The shooting of a Cape Coral policeman has made officers less willing to accept pay cuts.
That was the message delivered by police union president Kurt Grau on Wednesday during a heated bargaining session over police contracts.
“How can I go to the hospital right now and tell Officer (David) Wagoner to take a 6 percent pay cut?" Grau said afterward.
Wagoner continues to recuperate at Lee Memorial Hospital and is expected to make a full recovery after being shot three times at point-blank range, allegedly by Yousel Lopez Rivera, 20, during a traffic stop Saturday.
The city is asking for either the 6 percent pay cut or a 4 percent pay cut and an increase in pension contributions from 7 percent to 9 percent of salary.
Grau said the union isn't trying to use the shooting as leverage, but said the incident shines a spotlight on the nature of policing.
“This just kind of reinforces how dangerous our job is,” he said.
City labor attorney John Hament said the shooting was “terrible,” but economic conditions haven’t changed.
“Everyone knows the police are critical, vital and sacrifice their lives every minute,” he said. “It’s the economy, Kurt, that’s all it is.”
He said the city is looking at a budget shortfall of $8.3 million to $9.6 million.
The union has countered with a proposal that would cut pay by about 3 percent and add a 2 percent pension increase. It would soften the pay cut by increasing the pension payout by 1 percent.
The city has said its proposal would save an estimated $1 million a year. The union didn’t have a figure available Wednesday.
Grau also pointed to the city’s recent agreement with the four general employee unions to cut 3 percent of pay.
“For you to come here and say you want us to take a bigger pay cut than the general employees, to me, that’s an insult,” he said.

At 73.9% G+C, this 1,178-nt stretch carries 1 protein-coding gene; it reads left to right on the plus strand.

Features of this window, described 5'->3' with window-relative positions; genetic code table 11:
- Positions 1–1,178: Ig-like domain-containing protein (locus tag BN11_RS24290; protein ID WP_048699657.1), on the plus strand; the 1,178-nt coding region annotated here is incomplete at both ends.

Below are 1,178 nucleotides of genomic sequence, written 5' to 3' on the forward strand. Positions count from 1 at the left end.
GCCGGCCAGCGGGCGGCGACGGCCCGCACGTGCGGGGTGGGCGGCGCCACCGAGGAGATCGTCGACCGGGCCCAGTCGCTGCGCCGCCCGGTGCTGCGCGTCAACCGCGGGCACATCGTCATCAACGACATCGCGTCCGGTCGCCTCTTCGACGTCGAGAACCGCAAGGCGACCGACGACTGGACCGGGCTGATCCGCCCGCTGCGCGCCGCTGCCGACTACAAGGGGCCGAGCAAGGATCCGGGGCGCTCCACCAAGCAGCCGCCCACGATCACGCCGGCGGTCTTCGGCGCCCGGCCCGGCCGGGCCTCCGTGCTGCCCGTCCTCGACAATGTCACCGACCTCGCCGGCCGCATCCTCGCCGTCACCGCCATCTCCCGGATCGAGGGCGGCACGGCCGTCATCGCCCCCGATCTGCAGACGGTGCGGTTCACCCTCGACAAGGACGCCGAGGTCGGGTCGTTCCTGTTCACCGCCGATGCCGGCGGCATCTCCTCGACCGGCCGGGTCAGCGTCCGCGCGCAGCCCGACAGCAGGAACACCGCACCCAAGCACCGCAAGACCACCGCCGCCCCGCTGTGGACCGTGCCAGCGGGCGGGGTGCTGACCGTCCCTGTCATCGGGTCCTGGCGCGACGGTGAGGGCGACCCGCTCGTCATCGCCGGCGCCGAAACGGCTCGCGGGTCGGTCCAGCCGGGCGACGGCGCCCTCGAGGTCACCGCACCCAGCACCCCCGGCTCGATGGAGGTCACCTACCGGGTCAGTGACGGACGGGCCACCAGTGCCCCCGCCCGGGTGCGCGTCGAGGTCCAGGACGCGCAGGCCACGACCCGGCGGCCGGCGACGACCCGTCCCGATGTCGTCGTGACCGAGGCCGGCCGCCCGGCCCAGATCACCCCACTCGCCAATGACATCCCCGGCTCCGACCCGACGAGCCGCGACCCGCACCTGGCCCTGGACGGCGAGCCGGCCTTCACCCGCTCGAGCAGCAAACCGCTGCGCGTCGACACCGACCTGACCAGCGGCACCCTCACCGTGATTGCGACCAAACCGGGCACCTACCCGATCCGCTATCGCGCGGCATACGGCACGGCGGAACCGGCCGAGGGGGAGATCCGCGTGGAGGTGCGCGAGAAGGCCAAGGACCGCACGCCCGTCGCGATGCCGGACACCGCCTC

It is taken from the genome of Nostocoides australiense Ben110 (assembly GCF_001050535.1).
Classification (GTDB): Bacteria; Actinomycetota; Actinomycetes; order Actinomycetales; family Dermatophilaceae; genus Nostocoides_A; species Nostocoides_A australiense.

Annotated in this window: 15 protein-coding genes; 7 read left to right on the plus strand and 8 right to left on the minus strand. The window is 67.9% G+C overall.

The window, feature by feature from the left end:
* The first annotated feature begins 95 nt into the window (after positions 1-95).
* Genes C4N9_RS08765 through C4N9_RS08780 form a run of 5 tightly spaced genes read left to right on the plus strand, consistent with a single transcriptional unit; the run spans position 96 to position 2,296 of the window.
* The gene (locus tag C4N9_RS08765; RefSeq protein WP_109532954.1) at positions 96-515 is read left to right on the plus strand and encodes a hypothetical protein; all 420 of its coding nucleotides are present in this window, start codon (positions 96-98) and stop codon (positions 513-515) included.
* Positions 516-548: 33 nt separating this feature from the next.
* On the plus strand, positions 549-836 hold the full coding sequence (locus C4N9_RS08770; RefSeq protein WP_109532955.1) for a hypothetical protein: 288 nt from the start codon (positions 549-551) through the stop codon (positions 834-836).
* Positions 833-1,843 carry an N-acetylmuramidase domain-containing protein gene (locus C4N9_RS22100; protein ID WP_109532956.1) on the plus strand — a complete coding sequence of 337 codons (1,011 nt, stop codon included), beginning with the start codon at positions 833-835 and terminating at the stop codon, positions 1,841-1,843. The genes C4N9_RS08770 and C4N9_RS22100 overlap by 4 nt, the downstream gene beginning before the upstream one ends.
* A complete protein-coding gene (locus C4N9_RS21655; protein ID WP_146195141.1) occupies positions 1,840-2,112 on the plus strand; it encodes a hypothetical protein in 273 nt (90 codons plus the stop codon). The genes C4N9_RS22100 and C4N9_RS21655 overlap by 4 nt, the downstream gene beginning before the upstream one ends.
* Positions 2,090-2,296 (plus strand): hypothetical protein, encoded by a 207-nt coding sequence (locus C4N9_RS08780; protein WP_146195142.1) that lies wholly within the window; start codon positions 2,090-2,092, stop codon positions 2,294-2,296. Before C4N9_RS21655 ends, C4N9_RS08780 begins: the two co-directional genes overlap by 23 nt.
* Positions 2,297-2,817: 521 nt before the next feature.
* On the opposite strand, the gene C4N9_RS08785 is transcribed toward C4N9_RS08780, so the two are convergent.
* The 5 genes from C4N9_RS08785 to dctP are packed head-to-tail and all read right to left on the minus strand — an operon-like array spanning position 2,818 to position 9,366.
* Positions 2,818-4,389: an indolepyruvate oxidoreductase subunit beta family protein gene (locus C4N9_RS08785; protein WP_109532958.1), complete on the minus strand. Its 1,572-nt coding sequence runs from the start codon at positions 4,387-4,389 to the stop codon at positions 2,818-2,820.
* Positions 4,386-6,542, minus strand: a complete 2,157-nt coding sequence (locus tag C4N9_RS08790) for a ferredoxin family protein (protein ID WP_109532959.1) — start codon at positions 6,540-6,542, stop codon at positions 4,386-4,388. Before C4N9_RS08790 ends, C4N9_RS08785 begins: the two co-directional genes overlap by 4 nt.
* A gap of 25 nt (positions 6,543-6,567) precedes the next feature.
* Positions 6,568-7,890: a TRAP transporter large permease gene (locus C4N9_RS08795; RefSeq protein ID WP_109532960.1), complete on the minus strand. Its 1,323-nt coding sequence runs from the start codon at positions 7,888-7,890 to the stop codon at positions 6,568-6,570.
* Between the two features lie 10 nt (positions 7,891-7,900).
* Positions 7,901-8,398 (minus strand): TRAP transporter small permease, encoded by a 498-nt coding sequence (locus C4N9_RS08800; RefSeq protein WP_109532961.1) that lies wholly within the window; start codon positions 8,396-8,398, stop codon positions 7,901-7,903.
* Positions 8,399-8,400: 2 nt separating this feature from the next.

Police have gone without raises since 2008 and to ask for further cuts will threaten public safety, he said.
The average salary is $59,000. The department has about 240 officers.
Two officers left the department since the last bargaining session about a month ago, he said, and 13 more have sent applications to the Tampa Police Department, which is hiring dozens.
Potentially having to hire and train officers to replace them will be expensive, the union argued.
“How do we stop these guys from leaving?” Grau asked.
Hament said the same argument is made by unions everywhere.
“That’s a very common theme of the union,” he said. “To some degree there may be merit to that.”
Pat Zinke, a resident of Cape Coral, agreed. Zinke said everyone else is having to endure cuts and police shouldn’t be an exception.
“That’s life,” she said. “Life is hard.”
Rita Reau, who lives in Cape Coral part of the year, said the recent shooting shows the risks police take.
“They put their lives on the line every day,” Reau said. “I just seems like they could cut it from somewhere else in the budget.”